Last Days

Oh lordy, but we are struggling through these last days. It seems an insult to have to carry on with regular school activities for one kid when two have been on their summer break for eleven days. My brain is totally not on reports, Open House, report cards, morning routines, nor on signing field trip/dance permission slips. This momma has checked out, and I do apologize to Little Man’s teachers and team.

He is having a rough go. They had a field trip yesterday. He wouldn’t say what happened, just that it was “horrible.” That may mean one small thing went awry, or it may mean he had a full-blown meltdown. Who knows, and I’m afraid to ask. There’s a dance at school Friday  night for the 5th-7th graders. We haven’t even discussed it. I have to keep reminding myself his Open House is Thursday night (can I send a surrogate, or would that be frowned upon?). I got an email from his SAI earlier today he has completely pushed back on being in the classroom for the 7th grade health class. While I feel the curriculum is important, appropriate, and not beyond his abilities/understanding, I don’t have it in me to fight him right now, nor deal with the fallout of pushing his boundaries. We’re both toast. My response to her was I was fine with him sitting this one out.

His anxiety is elevated. He’s done. He wants nothing to do with getting out the door in the morning. He has asked daily to take his plushy  to school (I’m still saying no to that one). He’s forgetting necessary items. He’s basically pushing back on almost everything. While I know he will have another adjustment period once summer does start for him, we are both so ready to be through this process of the end of the school year.

I looked back through my end-of-year posts through Timehop on my phone. So many of them reiterate this feeling – he’s over it, he’s stressed, he’s anxious, he’s ready to be done but he’s also afraid of the change of routine/lack of routine that comes with summer. No matter how much he matures and grows, change in routine and structure is an achilles heel for him, and it likely always will be. His tool box is forgotten by this point, and we all just hang on for the ride. It’s a bit brutal, and these are the days I would do anything to make this all right and better for him. This is when I raise a certain finger to autism, because it makes days that should be full of fun and excitement stressful and anxiety-ridden. Add to that fact his siblings are swimming, hanging out with friends, sleeping in and enjoying summer while he sits in a classroom, and you have a boy (and a momma) who is just over it. #bringonsummer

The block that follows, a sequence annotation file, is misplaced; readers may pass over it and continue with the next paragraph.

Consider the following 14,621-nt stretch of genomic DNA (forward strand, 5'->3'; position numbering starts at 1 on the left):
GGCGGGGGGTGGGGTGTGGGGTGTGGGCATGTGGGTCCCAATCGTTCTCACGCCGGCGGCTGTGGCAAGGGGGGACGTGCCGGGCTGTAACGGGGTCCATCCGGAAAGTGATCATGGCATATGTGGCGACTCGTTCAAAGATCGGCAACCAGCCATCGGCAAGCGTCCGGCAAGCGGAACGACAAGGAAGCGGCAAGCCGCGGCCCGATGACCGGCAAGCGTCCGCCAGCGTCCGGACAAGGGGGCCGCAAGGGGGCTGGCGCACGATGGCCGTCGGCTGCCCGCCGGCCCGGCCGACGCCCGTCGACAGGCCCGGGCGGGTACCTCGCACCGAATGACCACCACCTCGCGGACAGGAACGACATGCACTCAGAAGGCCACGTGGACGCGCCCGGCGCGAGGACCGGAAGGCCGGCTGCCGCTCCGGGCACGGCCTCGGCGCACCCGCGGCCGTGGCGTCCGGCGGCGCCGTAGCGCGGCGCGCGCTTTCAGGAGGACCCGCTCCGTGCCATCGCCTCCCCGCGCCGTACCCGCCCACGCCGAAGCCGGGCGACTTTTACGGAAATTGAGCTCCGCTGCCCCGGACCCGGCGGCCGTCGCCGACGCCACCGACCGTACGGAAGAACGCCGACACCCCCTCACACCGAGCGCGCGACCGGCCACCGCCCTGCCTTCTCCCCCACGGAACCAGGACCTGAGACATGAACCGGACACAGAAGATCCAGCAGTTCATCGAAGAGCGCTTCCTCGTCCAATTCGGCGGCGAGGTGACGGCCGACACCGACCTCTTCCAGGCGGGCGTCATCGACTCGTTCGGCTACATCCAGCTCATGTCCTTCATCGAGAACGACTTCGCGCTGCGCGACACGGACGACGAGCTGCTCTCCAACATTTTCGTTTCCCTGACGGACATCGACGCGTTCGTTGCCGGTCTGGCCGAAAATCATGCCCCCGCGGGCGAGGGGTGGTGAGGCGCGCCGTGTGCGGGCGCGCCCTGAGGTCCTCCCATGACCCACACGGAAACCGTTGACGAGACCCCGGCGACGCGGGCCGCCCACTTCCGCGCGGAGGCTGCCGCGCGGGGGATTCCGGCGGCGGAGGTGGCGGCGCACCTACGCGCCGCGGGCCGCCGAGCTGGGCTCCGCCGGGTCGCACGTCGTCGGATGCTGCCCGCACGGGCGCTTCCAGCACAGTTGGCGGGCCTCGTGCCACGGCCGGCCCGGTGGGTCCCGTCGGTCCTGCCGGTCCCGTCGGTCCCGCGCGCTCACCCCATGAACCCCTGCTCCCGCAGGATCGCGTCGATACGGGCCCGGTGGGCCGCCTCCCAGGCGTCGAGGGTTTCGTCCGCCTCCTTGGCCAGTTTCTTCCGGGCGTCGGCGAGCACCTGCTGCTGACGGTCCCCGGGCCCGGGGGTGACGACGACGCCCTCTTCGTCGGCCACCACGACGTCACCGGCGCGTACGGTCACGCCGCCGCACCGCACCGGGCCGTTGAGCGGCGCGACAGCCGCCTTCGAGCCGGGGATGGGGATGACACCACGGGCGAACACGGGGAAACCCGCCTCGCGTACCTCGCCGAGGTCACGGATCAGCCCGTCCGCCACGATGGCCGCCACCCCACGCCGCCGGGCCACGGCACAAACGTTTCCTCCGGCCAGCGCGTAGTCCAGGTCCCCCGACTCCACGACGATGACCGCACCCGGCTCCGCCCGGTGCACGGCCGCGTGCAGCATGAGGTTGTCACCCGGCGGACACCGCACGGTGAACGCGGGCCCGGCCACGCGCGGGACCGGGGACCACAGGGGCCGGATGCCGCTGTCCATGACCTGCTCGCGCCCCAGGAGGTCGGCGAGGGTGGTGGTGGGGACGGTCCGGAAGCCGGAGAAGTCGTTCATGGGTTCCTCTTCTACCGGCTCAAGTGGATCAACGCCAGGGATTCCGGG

He has it managed

This morning, I saw another sign Little Man is in a good place once again. Whew, right?

Last night before he went to bed, I saw him grab his old soccer bag. In it, he put a clipboard and a pencil. I thought nothing of it. He does stuff like this every once in awhile. He’ll get something in his head and won’t let it go. We’ve learned to choose our battles and this was definitely not something I was worried about. Curious? Yes indeed-y. But not at all phased by it.

This morning, I only had to prod him twice to get him out of bed and into the bath. He woke up in a good mood, which doesn’t happen often, but again, I wasn’t phased by it. Sometimes, you just don’t question, you roll with it when it’s good. When it was time to go, I didn’t have to tell him three times to put the iPad down and get his things together. He responded the first time, and with a smile (and his soccer bag AND backpack), he walked out the door.

We were sitting in the drop-off line when it hit me….He has a field trip today….A field trip I am not chaperoning….A field trip for which he will have to ride the bus with 30 yelling fourth graders. I immediately went into panic and damage-control mode. I reminded him to take his headphones. He nodded his head.  I told him to try to sit with his teacher or one of his buddies. He nodded his head. I reminded him of his calming techniques should things start to go sideways. He looked at me and said, “Mom, I got this.” And so he does. (That’s not to say I still won’t be somewhat frazzled until I have him in my car this afternoon and know that everything went well)